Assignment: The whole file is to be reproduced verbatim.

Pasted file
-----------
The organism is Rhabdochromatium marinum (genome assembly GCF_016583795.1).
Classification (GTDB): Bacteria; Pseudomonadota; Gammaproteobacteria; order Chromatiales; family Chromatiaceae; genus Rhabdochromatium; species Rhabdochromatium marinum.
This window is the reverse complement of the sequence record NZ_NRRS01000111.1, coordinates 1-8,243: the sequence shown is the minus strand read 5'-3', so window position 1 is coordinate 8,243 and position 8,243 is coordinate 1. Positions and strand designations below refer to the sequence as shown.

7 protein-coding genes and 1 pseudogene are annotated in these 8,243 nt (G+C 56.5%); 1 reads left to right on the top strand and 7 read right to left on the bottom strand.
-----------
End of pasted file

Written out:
The organism is Rhabdochromatium marinum (genome assembly GCF_016583795.1).
Classification (GTDB): Bacteria; Pseudomonadota; Gammaproteobacteria; order Chromatiales; family Chromatiaceae; genus Rhabdochromatium; species Rhabdochromatium marinum.
This window is the reverse complement of the sequence record NZ_NRRS01000111.1, coordinates 1-8,243: the sequence shown is the minus strand read 5'-3', so window position 1 is coordinate 8,243 and position 8,243 is coordinate 1. Positions and strand designations below refer to the sequence as shown.

7 protein-coding genes and 1 pseudogene are annotated in these 8,243 nt (G+C 56.5%); 1 reads left to right on the top strand and 7 read right to left on the bottom strand.